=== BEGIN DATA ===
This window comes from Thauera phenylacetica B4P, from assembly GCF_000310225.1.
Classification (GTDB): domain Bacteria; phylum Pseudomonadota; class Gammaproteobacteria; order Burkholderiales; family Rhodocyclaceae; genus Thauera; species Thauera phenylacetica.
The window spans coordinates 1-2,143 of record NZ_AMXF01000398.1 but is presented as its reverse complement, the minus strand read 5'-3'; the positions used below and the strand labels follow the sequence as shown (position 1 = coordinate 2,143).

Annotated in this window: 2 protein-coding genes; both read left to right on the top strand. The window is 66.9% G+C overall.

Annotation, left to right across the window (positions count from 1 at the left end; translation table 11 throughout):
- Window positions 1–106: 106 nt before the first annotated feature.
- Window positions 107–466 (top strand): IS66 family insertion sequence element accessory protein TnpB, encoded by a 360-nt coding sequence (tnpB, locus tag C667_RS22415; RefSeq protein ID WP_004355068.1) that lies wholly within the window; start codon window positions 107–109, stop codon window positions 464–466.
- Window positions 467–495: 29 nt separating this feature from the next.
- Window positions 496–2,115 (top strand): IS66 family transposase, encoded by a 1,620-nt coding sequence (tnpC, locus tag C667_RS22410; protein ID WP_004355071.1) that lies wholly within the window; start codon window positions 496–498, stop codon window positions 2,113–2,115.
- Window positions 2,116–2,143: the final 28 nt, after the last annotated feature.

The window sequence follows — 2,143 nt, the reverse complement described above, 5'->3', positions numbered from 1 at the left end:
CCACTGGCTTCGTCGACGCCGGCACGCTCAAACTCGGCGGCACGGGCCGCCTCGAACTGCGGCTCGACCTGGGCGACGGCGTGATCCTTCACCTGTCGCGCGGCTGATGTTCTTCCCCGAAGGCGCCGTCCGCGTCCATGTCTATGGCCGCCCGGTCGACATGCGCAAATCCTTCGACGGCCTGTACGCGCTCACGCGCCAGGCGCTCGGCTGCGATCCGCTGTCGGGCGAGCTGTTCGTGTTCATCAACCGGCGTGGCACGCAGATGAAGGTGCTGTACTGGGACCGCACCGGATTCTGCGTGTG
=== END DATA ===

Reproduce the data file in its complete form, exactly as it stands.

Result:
This window comes from Thauera phenylacetica B4P, from assembly GCF_000310225.1.
Classification (GTDB): domain Bacteria; phylum Pseudomonadota; class Gammaproteobacteria; order Burkholderiales; family Rhodocyclaceae; genus Thauera; species Thauera phenylacetica.
The window spans coordinates 1-2,143 of record NZ_AMXF01000398.1 but is presented as its reverse complement, the minus strand read 5'-3'; the positions used below and the strand labels follow the sequence as shown (position 1 = coordinate 2,143).

Annotated in this window: 2 protein-coding genes; both read left to right on the top strand. The window is 66.9% G+C overall.

Annotation, left to right across the window (positions count from 1 at the left end; translation table 11 throughout):
- Window positions 1–106: 106 nt before the first annotated feature.
- Window positions 107–466 (top strand): IS66 family insertion sequence element accessory protein TnpB, encoded by a 360-nt coding sequence (tnpB, locus tag C667_RS22415; RefSeq protein ID WP_004355068.1) that lies wholly within the window; start codon window positions 107–109, stop codon window positions 464–466.
- Window positions 467–495: 29 nt separating this feature from the next.
- Window positions 496–2,115 (top strand): IS66 family transposase, encoded by a 1,620-nt coding sequence (tnpC, locus tag C667_RS22410; protein ID WP_004355071.1) that lies wholly within the window; start codon window positions 496–498, stop codon window positions 2,113–2,115.
- Window positions 2,116–2,143: the final 28 nt, after the last annotated feature.

The window sequence follows — 2,143 nt, the reverse complement described above, 5'->3', positions numbered from 1 at the left end:
CCACTGGCTTCGTCGACGCCGGCACGCTCAAACTCGGCGGCACGGGCCGCCTCGAACTGCGGCTCGACCTGGGCGACGGCGTGATCCTTCACCTGTCGCGCGGCTGATGTTCTTCCCCGAAGGCGCCGTCCGCGTCCATGTCTATGGCCGCCCGGTCGACATGCGCAAATCCTTCGACGGCCTGTACGCGCTCACGCGCCAGGCGCTCGGCTGCGATCCGCTGTCGGGCGAGCTGTTCGTGTTCATCAACCGGCGTGGCACGCAGATGAAGGTGCTGTACTGGGACCGCACCGGATTCTGCGTGTG